I reminded myself that once you start to defend someone, it’s difficult to find a place to stop. But I went ahead and took that first step anyway. . .
For President Teddy Roosevelt, controlling the east-west passage between two oceans mattered so much that he orchestrated a revolution to control it. His command was to ‘let the dirt fly’ and for years, the American Zone of the Panama Canal mesmerized the world, working in uneasy co-existence with the Panamanian aristocrats.
It’s in this buffered Zone where, in 1909, James Holt begins to protect a defenseless girl named Saffire, expecting a short and simple search for her mother. Instead it draws him away from safety, into a land haunted by a history of pirates, gold runners, and plantation owners, all leaving behind ghosts of their interwoven desires sins and ambitions, ghosts that create the web of deceit and intrigue of a new generation of revolutionary politics. It will also bring him together with a woman who will change his course—or bring an end to it.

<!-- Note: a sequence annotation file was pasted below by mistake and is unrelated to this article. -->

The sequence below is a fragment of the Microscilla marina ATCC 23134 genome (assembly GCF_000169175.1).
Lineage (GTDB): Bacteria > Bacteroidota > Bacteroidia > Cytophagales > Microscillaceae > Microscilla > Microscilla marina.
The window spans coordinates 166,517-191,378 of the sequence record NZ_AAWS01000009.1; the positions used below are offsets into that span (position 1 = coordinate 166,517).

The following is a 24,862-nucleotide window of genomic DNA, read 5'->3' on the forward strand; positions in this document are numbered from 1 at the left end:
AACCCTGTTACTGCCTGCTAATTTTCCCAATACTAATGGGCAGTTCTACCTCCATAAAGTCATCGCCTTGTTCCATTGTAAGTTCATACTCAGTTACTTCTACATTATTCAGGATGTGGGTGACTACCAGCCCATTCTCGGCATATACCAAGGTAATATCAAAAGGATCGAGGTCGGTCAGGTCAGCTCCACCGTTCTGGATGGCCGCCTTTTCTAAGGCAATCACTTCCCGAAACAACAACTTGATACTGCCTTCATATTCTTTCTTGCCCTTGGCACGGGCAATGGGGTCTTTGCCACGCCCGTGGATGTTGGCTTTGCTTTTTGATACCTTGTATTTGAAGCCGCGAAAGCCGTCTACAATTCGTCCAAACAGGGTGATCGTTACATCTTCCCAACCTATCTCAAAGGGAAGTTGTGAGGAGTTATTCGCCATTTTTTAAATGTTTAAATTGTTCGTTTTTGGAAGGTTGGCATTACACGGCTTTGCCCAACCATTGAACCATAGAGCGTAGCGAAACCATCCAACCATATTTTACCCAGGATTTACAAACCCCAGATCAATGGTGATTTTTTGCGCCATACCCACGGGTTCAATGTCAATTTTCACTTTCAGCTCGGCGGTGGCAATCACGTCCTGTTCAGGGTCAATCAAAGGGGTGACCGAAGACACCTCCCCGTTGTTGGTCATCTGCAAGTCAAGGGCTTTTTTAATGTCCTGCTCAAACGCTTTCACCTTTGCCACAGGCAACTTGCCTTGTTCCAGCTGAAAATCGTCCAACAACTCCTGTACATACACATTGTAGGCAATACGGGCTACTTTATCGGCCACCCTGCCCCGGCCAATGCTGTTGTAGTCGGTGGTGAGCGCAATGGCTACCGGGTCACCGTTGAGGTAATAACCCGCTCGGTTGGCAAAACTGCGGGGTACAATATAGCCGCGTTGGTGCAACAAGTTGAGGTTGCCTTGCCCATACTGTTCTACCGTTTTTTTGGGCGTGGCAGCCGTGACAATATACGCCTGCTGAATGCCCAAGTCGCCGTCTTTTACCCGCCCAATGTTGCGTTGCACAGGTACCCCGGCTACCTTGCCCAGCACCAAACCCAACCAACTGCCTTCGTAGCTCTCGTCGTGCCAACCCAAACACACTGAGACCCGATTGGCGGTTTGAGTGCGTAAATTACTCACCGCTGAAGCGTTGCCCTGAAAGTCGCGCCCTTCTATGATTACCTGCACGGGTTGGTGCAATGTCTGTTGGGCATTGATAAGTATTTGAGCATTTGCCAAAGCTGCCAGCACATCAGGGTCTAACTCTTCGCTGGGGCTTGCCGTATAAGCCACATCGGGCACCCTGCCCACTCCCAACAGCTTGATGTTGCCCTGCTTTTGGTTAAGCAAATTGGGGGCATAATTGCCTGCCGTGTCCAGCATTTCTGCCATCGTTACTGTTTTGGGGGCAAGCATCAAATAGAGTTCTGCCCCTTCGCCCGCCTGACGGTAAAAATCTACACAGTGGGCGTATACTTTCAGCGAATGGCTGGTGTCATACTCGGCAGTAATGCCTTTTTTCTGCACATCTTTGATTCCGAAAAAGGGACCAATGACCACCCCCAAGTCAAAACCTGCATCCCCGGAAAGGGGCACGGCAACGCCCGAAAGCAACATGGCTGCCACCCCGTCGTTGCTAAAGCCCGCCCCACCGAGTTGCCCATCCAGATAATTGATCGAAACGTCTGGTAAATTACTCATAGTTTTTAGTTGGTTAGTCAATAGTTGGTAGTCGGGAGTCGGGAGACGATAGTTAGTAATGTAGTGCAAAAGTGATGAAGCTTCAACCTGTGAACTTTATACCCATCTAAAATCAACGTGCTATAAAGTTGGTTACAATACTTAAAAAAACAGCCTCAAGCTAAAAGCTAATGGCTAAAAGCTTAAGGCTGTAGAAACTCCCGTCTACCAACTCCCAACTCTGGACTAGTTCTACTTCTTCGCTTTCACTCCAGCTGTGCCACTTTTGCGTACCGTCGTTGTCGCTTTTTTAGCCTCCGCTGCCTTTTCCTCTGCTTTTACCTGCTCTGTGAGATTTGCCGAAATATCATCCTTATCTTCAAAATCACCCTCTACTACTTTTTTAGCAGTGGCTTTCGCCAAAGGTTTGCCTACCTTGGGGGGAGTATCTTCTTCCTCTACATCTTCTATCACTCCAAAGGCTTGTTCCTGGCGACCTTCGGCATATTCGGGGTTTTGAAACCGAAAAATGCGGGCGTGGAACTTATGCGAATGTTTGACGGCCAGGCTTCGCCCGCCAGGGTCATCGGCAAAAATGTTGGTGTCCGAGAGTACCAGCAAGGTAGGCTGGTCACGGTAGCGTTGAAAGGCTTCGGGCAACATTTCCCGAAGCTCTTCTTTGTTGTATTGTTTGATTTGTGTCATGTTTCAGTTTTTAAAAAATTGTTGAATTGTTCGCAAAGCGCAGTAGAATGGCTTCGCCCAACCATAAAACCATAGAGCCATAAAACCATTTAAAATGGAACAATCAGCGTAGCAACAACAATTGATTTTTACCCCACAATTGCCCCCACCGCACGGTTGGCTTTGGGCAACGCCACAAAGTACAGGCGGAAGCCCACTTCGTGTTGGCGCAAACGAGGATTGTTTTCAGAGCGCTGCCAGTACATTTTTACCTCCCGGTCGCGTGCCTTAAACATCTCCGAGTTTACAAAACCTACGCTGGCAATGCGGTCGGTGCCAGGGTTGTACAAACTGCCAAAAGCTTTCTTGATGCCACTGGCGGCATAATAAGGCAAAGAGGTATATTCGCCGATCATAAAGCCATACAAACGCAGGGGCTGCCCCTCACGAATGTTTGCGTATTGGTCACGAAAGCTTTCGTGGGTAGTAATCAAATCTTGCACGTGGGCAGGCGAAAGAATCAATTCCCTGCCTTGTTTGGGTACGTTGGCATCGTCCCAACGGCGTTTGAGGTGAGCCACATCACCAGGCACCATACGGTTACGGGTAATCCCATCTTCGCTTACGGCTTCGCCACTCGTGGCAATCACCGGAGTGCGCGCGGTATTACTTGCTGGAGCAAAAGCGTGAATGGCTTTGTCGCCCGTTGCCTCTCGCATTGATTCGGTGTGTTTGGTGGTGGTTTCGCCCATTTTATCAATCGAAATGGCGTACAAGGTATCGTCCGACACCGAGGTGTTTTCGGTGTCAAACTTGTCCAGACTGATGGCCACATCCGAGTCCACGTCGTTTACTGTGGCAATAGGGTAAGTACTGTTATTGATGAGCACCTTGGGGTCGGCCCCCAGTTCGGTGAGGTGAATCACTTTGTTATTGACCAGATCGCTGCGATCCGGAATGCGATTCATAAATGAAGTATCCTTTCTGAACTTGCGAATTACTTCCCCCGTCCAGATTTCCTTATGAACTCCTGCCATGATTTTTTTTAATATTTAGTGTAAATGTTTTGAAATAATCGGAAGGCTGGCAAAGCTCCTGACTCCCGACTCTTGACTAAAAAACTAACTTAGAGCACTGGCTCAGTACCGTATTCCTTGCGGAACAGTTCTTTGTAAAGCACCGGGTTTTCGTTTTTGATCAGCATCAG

A love story set within a historical mystery, Saffire brings to life the most impressive-and embattled- engineering achievement of the twentieth-century.
Brouwer's (Thief of Glory) captivating tale of intrigue, set in Panama in 1909, is tinged with romance, grounded in historical accuracy, and anchored by a powerful protagonist. James Holt's colorful past includes stints in Teddy Roosevelt's Rough Riders and Buffalo Bill's Wild West Show. When his old friend, now President Roosevelt, entices him to investigate sabotage at the Panama Canal construction site, Holt quickly finds conspiracies and collusions far darker than even Roosevelt imagined. While Panamanian revolutionaries attempt to wrench control of the canal from the U.S., white American Holt becomes more concerned with Saffire, a young mixed-race girl whose mother has mysteriously and improbably abandoned her. Holt is a complex hero of unmistakable integrity, driven by devotion and compassion and yet haunted by regrets. His steadfast determination makes him a courageous defender, but that same grit can become dangerously prideful. Holt occasionally needs a rescue himself. There are certainly inspirational elements to the story, but it doesn't delve deeply into religious or spiritual concerns. Brouwer's finely crafted, ethical tale will appeal to readers of historical fiction who appreciate clear divisions of good and evil.